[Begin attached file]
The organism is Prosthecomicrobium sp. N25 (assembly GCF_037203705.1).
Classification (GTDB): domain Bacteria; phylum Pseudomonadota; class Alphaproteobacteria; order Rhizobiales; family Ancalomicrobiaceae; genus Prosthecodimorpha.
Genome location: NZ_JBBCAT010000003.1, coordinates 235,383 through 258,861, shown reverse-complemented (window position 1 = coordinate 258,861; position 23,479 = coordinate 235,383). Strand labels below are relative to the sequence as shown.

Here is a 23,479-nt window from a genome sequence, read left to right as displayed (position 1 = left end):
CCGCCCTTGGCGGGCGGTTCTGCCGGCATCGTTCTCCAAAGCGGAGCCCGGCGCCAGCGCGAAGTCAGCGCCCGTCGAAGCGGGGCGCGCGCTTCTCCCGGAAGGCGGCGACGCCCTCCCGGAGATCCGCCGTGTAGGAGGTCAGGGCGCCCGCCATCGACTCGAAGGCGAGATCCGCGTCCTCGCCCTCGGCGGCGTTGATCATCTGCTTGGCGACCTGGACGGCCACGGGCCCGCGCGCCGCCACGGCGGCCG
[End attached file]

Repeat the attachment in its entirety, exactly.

The organism is Prosthecomicrobium sp. N25 (assembly GCF_037203705.1).
Classification (GTDB): domain Bacteria; phylum Pseudomonadota; class Alphaproteobacteria; order Rhizobiales; family Ancalomicrobiaceae; genus Prosthecodimorpha.
Genome location: NZ_JBBCAT010000003.1, coordinates 235,383 through 258,861, shown reverse-complemented (window position 1 = coordinate 258,861; position 23,479 = coordinate 235,383). Strand labels below are relative to the sequence as shown.

Here is a 23,479-nt window from a genome sequence, read left to right as displayed (position 1 = left end):
CCGCCCTTGGCGGGCGGTTCTGCCGGCATCGTTCTCCAAAGCGGAGCCCGGCGCCAGCGCGAAGTCAGCGCCCGTCGAAGCGGGGCGCGCGCTTCTCCCGGAAGGCGGCGACGCCCTCCCGGAGATCCGCCGTGTAGGAGGTCAGGGCGCCCGCCATCGACTCGAAGGCGAGATCCGCGTCCTCGCCCTCGGCGGCGTTGATCATCTGCTTGGCGACCTGGACGGCCACGGGCCCGCGCGCCGCCACGGCGGCCG